Librarians are always connectors. We see the intersections of subjects in the curriculum. So now that many of our schools are fully immersed in project-based learning, STEM to STEAM, Guided Inquiry, Design Thinking etc. we can take our role of finding authors and add a new spin to finding subject experts. This is a way to add curricular support to the kinds of programming that are happening in schools adopting creative commons, makerspaces, and design labs…
I was inspired by the Libraries as Incubator Project (LAIP) that guest-presented at our AISL Convention last spring; They highlighted library programs that bring artists, musicians, dancers to integrate with the collection and space of the library. I have begun to invite experts to work with teachers and students on the projects they are undertaking. Teachers have appreciated this addition to our collaborative relationship because it is often too time intensive for them to add this element to their courses. I have noticed the student engagement increases when they get to see someone share the real-world examples to the topics that are studying. Here are some of the experts I found in our creative city.
One of the first speakers I brought to our school was industrial designer to share about his profession and the creative things he has made. I choose him because at the time we were promoting our Makerspace. Chris Barrs of O8O Studio shared about the design process and showed the iterations of many of his products. I choose him specifically because I had learned about the NASA’s first 3D print in space challenge for students and knew that Mr. Barrs had designed for NASA when he was a student in college. Read more about his presentation here
The next speaker I invited to our school helped the second phase of our makerspace programming: curricular connections. Jon-Paul Taylor is part of the St. Pete Makers organization in St. Petersburg. When I learned from the technology teacher and art teacher in middle school that the students were designing games for their Spanish class I saw the opportunity to bring in a person with a passion for game design history and making. Mr. Taylor was a perfect match because not only does he understand coding for game design he also builds arcade style consoles to play the games on. This mirrored the work student were doing because they were coding in technology class and creating cardboard consoles in art class. See him sharing with our students here.
Earlier this year I had the opportunity to bring experts to the school related to a city-wide cultural event in our community- the SHINE Mural Festival. This was the most ambitious iteration of engaging local experts with our students. I had learned about this event at the end of last year and shared with the art teachers on campus. The middle school art teacher was excited to get involved with this city event and made a point to start her art classes with mural and street art concepts at the beginning of this year. Since international, national, and local mural artists were painting the town we took the students on a field trip to Bloom Art Center, an art studio covered in murals by our local mural artists. After the festival, mural artists visited our middle school art studio to help the students design a new mural for our school and brought an art car along for more examples of street art in our community. See more details here and here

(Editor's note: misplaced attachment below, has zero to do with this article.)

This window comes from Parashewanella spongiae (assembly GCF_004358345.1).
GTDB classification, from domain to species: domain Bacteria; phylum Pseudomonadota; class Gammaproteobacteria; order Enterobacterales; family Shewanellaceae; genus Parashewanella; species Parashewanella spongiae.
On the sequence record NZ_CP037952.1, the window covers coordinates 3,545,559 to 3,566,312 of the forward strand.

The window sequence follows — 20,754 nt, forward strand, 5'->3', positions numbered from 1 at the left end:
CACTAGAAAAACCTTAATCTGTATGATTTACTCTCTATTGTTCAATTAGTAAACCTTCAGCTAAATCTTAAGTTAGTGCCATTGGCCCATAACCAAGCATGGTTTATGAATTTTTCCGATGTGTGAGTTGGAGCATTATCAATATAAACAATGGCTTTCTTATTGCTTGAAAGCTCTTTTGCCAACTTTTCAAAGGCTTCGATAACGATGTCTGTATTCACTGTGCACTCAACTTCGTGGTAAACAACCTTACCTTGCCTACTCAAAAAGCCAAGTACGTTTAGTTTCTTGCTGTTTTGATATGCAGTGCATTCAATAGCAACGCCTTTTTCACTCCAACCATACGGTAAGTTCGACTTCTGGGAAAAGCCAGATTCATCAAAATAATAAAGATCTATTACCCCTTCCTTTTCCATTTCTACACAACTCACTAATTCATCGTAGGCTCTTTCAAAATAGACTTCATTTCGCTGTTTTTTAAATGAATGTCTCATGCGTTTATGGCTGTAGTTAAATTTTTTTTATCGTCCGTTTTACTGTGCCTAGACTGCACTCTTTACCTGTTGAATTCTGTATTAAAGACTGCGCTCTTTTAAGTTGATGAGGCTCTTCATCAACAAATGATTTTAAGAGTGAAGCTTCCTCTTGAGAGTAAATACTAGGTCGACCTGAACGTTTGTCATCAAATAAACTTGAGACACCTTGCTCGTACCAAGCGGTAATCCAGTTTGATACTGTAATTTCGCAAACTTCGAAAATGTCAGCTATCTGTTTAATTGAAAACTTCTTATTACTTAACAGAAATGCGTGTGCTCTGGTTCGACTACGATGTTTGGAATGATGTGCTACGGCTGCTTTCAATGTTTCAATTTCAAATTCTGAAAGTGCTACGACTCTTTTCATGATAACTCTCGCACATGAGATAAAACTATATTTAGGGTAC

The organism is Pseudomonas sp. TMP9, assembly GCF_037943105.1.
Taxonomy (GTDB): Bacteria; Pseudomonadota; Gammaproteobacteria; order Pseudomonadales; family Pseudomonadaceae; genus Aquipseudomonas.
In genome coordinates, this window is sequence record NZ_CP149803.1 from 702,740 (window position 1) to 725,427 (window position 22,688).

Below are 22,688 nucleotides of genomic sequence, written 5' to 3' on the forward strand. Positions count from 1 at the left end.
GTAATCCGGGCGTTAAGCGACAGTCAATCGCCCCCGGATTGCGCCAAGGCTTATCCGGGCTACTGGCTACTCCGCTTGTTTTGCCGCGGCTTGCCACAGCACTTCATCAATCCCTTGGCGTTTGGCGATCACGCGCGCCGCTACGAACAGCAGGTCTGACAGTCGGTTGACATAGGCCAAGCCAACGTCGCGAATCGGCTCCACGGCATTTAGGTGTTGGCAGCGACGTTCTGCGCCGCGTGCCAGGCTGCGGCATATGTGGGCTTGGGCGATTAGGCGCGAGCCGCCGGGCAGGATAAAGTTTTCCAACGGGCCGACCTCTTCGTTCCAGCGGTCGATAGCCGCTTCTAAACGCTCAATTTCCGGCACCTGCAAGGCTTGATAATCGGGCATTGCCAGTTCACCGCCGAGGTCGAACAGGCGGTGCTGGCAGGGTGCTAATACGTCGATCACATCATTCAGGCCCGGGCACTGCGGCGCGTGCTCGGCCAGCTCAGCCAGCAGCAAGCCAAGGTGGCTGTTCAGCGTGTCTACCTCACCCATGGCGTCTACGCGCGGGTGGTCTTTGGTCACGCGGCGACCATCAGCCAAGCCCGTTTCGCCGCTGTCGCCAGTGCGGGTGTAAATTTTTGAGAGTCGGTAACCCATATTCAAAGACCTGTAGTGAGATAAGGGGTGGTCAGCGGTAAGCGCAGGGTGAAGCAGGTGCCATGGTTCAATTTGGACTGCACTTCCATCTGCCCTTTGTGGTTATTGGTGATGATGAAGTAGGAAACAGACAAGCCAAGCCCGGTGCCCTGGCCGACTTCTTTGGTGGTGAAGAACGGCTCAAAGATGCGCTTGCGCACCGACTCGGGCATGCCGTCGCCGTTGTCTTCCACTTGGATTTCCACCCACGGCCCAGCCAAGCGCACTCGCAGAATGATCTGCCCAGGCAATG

In combination with procuring experts I make a point to pull books and materials from our collection to show our holdings in a new light. This way both traditional functions of the library and progressive educational trends are represented in the programming.
Some tips I have learned through the experience-
- Often finding experts in community is a frugal route as very often they are willing to share free of charge or for a smaller compensation than an author.
- Have informal conversations with your teachers to see what they are working on and offer to bring outsiders in.
- Tap into your own personal interests and organizations that you are a part of- I joined with the St. Pete Makers to grow my own skills and now I know experts in several maker fields.
- Volunteer outside of you school- I met local artists this summer when I volunteered to help with the educational side of a local arts programs.
- Talk with your alumni departments as they have farther reaching contacts with experts across many fields and with a vested interest in your school.
Finally, I still look for authors to promote a love of reading, but I have enjoyed adding subject experts to the mix too. These are just some of my thoughts. I would love to hear if others have also brought in experts for the programs at their schools.